(AVFM News Canada) Elizabeth Sheehy, a University of Ottawa law professor and an award winner from the Canadian Bar Association for her scholarship on women and the law, proposes a possible solution for women in abusive relationships.
Just kill your husband. Don’t even let the fact that he is in bed asleep stop you.
Sheehy’s new book, Defending Battered Women on Trial, due to be released in four days, is apparently an exhaustive call for radical revisions in Canadian law, aimed at making it legal for women to commit acts on men that would otherwise be defined as murder.
Sheehy also asserts that there should be a “statutory escape hatch” that allows only women who murder to circumvent mandatory minimum sentences.
“[P]rosecutors should charge battered women who kill their abusers with manslaughter rather than murder,” she said, “to give them a chance to argue self-defense without bearing the onerous consequences of failure.”
Sheehy compared women in violent or abusive relationships to prisoners of war, citing that as justification to kill. “We would never say of a prisoner of war that it’s not just that she or he kill their captor to escape. It is just to kill to escape that kind of enslavement.”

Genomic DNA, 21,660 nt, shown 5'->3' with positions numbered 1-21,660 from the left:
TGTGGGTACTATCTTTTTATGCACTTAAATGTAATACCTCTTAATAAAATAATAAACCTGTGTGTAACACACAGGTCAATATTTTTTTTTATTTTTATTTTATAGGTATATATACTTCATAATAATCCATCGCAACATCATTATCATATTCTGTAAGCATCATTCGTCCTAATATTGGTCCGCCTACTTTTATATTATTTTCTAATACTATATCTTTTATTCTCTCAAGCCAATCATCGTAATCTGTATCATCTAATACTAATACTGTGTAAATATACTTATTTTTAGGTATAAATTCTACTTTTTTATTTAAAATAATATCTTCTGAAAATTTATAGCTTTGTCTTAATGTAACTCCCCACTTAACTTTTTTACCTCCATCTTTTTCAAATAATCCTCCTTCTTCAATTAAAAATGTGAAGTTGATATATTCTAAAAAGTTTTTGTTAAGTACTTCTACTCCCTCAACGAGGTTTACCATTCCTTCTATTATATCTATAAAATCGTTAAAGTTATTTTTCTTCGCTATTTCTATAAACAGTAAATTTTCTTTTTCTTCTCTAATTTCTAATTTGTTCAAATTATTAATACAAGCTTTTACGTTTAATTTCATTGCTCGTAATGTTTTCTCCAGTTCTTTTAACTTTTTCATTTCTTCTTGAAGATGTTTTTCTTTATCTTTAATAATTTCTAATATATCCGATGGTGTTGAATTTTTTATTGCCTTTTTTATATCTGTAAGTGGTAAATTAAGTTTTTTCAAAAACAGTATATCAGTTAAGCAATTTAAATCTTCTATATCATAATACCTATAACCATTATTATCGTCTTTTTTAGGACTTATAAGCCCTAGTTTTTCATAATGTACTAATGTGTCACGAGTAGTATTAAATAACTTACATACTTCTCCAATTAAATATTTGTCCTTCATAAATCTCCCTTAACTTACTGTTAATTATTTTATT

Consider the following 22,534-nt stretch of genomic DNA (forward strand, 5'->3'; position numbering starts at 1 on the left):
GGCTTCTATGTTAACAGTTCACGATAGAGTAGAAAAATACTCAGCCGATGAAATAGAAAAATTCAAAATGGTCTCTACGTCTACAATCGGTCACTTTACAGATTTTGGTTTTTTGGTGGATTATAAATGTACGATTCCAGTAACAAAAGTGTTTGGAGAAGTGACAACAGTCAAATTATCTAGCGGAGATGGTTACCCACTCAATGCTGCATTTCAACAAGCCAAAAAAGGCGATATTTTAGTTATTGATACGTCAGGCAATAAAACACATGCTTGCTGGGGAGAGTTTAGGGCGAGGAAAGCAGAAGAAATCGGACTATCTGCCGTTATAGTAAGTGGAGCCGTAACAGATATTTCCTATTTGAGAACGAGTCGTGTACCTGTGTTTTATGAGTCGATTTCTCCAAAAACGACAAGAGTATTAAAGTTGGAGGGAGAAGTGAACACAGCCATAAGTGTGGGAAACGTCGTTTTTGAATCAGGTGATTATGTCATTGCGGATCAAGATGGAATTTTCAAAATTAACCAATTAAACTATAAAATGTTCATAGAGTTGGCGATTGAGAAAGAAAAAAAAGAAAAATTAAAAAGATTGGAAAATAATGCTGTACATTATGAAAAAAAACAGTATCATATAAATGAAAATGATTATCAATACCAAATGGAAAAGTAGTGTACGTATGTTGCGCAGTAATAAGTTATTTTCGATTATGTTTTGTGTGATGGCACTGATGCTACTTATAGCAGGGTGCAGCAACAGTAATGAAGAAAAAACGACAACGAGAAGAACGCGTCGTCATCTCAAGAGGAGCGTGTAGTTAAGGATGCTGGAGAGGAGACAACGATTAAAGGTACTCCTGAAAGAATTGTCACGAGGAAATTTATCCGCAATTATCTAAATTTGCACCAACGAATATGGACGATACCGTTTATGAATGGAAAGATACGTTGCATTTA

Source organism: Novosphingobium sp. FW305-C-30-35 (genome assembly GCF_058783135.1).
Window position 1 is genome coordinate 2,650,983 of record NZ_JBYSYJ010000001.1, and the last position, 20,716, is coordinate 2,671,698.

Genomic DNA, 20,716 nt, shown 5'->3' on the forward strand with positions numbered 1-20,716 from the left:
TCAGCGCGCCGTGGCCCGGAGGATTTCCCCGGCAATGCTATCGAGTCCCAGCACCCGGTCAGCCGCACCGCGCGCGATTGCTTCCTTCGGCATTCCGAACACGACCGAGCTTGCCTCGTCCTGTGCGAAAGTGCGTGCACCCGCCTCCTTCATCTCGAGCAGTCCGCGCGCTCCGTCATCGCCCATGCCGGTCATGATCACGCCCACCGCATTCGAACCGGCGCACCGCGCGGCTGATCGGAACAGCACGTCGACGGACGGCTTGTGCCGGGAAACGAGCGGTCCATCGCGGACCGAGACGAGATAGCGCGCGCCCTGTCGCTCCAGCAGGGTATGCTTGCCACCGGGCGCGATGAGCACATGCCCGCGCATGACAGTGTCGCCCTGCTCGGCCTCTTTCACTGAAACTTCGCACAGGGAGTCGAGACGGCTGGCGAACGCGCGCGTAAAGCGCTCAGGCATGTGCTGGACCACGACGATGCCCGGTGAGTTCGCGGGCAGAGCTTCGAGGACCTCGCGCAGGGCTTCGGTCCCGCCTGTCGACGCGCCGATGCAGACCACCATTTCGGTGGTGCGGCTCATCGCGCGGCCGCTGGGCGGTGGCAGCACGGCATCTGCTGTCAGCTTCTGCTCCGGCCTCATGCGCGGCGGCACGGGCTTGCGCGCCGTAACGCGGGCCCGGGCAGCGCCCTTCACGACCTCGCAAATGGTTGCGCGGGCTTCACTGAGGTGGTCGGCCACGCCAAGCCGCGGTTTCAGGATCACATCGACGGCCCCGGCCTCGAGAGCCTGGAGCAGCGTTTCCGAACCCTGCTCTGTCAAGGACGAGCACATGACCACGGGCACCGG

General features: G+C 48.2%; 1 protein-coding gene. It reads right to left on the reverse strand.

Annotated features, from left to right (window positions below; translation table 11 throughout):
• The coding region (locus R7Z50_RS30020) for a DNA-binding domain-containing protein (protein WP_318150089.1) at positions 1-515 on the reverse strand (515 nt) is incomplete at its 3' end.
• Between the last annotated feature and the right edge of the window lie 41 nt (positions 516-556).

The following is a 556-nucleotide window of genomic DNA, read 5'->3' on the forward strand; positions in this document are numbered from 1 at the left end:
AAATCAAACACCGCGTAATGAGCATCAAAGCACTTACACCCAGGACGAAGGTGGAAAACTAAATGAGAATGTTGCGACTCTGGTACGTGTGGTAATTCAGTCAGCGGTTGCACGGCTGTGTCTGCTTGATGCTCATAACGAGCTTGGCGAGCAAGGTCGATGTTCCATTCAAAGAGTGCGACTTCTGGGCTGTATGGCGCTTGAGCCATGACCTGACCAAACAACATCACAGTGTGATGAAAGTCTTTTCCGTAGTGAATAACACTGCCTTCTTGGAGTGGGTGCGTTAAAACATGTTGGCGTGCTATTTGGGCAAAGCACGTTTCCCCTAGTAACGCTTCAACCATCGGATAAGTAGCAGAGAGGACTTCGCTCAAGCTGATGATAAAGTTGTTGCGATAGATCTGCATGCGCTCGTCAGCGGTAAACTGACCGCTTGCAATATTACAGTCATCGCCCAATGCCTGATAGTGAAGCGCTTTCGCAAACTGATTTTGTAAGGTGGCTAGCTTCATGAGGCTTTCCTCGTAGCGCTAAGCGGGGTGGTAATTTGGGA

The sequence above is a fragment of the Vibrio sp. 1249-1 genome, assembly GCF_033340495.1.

This line of thinking may cause concern for Canadian men, particularly in light of sweeping expansion of the meaning of domestic violence in Canada.
The Legal Profession Assistance Conference (LPAC), which works with the Canadian Bar Association, defines intimate partner violence (IPV) as, “threatened, attempted, or completed physical or sexual violence or emotional abuse by a current or former intimate partner.*”
While LPAC at least superficially appears to acknowledge that both men and women can be violent, a fact which is substantiated by volumes of research**, Sheehy offers rigidly gendered analysis and recommendations.
Her perspective inarguably puts the gun in a woman’s hand, and with it possibly permission to kill at her own discretion.